Sitting in a local hostelry the other week, I got talking to a strange man. He was dressed in a dark suit that had seen better days and that had better fit a previous owner. Creased and stained and smelling very slightly of camphor, the man himself was little better. But we exchanged pleasantries, as you do, made mention of the weather and accidentally found common ground over a recent article run by the BBC that mentioned in passing the viability of dragons.
My drinking partner, it turned out, was something of an authority on these lizards of legend and he insisted that there was more to the creatures than just a few fantasy tales involving knights in shining armour. To prove his case, he produced a scrap of paper (which I later recognized to be a betting slip that had lost him a fair amount of money) on which he scrawled a convoluted set of instructions. He grabbed my arm and said: “Take this to the British Library and follow the path.” He tightened his grip. “But tell no one of the route, that must remain a secret. Oh, and don’t back the favourite in the 2.30 at Haydock Park tomorrow.”
Intrigued I agreed to his demands, and he pressed the crumpled paper into my palm, necked my drink and walked out of the pub. I could do nothing but follow his instructions, and so it was I found myself ensconced in the darker recesses of the British Library the following day, following his instructions, which led me to a handwritten text hidden inside an old book. Although I am sworn to secrecy over the exact location of this text, I can tell you what it said.
Written in typical shorthand, it appeared to be an original page from Samuel Pepys’ diary. The paper had clearly been ripped from another book and at some point had been screwed up and probably thrown away, as it was very creased and somewhat stained. The text was relatively short and, to my surprise, I found that my hand was shaking as I copied it down. Having translated it from the shorthand, this is what I saw:
“September 2, 1666. Unbelievable. If mine eyes had not seen this for myself, I would give no credence to the account I am about to commit to page, but it is the truth of the matter and I cannot write a lie. The night was hot, and I had been abroad unusually late. I found myself not far from the river when I became aware of a commotion emerging from a nearby baker’s shop. There I encountered the shopkeeper who was arguing with his assistant over the ashes in the oven. In front of them lay what looked to be a large egg of lustrous hue. I enquired of them as to the source of their disagreement and as one they pointed to the egg. They had, it seems, uncovered the same from the back of their oven, too hot to handle. I was about to investigate further when the egg gave off a loud retort and cracked from end to end. Smoke and steam hissed from the gap. Needless to say, all three of our mismatched party stepped back and could only watch in amazement as a young winged lizard emerged from within the confines of its birthing home. That, I concede, was strange enough, but what happened next will forever haunt me. The creature turned to regard us with disdain as we stood frozen in the doorway; it sucked in a huge breath and then exhaled a stream of fire. Startled, we ran into the street and the baker was past the crossroads before I had chance to converse with him further. I resolved to repair to my house to rouse my companions and to investigate this strange beast. As I began my journey home, I noticed that the unfortunate baker’s home had caught alight, and as I left Pudding Lane I was filled with a terrible sense of foreboding. As time now shows, I was right to so worry. The conflagration that I later watched from Tower Hill had begun beneath my very nose. I resolved there and then to make no mention of what I had seen for fear that my friends would suspect foul play or an overactive imagination. Indeed, I am not even sure that I should leave this account in a place where it might be seen. I must give more thought to how I might account for the strange events this night.”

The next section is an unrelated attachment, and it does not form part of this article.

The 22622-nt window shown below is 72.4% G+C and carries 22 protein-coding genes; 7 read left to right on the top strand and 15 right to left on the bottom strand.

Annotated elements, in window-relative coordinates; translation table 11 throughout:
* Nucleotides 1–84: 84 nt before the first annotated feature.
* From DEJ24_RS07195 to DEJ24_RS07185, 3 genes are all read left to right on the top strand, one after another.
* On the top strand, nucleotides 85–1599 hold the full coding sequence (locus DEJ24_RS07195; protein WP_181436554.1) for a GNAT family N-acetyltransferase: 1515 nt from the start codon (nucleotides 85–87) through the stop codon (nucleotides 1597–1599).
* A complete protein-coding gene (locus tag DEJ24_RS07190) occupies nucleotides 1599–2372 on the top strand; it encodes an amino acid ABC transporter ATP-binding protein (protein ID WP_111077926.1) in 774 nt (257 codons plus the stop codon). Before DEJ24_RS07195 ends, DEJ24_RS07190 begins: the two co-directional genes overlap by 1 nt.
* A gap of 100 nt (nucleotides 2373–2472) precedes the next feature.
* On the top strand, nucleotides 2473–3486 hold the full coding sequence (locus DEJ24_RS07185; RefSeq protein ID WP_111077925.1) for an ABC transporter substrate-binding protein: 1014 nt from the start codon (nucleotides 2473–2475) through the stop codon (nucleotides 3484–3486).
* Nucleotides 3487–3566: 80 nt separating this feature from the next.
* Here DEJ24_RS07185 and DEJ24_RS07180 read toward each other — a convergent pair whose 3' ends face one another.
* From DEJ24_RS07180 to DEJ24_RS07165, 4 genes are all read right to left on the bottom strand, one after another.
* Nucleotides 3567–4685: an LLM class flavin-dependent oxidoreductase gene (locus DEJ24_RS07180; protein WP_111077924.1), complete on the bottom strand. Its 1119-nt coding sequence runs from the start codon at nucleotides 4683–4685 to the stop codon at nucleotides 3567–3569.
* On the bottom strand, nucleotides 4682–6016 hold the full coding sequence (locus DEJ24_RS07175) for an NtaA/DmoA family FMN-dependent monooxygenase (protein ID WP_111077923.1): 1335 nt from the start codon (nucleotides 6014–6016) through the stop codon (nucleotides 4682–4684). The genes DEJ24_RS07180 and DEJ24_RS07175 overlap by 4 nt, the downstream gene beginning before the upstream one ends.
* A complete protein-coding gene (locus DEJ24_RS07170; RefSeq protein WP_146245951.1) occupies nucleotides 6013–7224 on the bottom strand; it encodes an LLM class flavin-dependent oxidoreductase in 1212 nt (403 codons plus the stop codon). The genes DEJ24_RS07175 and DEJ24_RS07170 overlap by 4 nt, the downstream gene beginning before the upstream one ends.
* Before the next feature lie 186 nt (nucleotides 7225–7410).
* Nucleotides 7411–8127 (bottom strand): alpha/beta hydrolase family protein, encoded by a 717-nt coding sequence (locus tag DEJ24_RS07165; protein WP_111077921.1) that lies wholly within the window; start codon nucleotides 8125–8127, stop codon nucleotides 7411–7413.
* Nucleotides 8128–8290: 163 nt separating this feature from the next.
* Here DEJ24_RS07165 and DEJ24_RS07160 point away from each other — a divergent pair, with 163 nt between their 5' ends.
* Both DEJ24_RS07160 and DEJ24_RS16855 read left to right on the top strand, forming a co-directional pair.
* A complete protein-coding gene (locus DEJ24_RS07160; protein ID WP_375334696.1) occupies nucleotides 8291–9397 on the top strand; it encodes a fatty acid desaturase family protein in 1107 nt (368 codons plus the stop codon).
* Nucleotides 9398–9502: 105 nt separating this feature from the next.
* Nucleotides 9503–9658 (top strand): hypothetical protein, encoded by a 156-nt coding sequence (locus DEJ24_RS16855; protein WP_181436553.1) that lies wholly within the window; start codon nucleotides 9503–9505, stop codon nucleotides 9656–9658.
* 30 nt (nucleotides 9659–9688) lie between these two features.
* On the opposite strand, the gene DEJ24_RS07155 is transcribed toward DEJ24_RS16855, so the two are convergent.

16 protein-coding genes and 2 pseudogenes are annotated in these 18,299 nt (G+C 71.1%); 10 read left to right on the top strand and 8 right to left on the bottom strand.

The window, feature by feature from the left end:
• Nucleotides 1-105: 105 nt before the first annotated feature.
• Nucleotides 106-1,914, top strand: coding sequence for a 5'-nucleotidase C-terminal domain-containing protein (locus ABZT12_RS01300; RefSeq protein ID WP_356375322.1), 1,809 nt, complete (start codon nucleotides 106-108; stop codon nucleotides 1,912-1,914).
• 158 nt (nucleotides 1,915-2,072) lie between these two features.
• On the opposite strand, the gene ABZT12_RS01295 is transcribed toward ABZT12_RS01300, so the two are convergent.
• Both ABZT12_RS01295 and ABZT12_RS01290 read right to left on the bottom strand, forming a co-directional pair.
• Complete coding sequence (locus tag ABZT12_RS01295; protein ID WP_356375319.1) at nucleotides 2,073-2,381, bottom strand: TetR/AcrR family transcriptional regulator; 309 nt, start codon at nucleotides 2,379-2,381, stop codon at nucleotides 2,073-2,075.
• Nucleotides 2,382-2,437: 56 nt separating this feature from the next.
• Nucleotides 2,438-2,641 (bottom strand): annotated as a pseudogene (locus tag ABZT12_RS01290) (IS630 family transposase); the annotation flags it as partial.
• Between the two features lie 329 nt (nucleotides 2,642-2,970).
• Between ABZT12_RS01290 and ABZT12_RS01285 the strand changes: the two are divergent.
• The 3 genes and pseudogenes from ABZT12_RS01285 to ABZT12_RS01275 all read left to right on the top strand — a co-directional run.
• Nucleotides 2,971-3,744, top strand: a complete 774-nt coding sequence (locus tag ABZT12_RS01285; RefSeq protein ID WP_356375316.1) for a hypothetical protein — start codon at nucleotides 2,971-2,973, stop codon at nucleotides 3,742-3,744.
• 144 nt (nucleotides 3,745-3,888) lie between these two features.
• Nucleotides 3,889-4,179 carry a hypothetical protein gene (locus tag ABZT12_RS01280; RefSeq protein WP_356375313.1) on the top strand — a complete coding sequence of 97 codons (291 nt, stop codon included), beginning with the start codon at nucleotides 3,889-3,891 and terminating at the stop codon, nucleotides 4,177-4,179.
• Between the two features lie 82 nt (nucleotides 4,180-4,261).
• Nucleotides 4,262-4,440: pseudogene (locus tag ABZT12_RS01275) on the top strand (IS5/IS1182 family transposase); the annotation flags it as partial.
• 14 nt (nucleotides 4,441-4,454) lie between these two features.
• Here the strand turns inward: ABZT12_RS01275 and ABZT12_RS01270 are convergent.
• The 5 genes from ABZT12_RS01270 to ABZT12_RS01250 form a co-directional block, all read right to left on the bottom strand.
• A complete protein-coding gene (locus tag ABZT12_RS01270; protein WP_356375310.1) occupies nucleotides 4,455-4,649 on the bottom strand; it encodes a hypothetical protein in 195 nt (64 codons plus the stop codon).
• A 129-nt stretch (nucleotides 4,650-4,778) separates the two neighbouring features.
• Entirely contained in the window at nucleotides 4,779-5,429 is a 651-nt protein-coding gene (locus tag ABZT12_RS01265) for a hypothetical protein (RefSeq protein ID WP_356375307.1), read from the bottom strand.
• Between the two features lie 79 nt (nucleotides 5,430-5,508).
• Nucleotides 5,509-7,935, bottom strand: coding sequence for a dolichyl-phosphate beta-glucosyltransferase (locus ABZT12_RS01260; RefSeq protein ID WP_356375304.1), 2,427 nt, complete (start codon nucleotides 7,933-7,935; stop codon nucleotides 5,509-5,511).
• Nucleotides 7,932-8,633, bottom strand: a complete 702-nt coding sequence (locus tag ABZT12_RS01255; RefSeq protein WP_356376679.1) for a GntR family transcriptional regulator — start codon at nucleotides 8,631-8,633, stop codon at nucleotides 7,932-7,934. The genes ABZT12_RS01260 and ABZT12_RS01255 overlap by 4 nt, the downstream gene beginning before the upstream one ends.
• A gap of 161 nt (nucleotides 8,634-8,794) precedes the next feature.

And there the note ends. Pepys’ diary is notorious for the relatively scant mention it makes of the events in 1666 that destroyed a huge swathe of London and for his initial dismissal of the conflagration as unimportant. And there lying in front of me was the likely reason why.
Of course, I must investigate this further, but events have again taken a turn for the strange. This week, an article has appeared in Nature’s News & Views section noting that the human race is sleepwalking its way towards disaster: evidence confirming the long-term existence of dragons has emerged. The article, co-authored by Andrew Hamilton, Edward Waters and Robert May (former science adviser to the UK government), reveals that humanity is creating the perfect conditions for a resurgence in dragons and issues a call to action that we would be foolish to ignore. My brief encounter with unpublished Pepys, suggests that the influence of dragons in our history runs much deeper than might have been thought. It is certainly a reason to reflect — and perhaps to exercise a degree of caution if you find yourself near a large, fancy egg any time soon …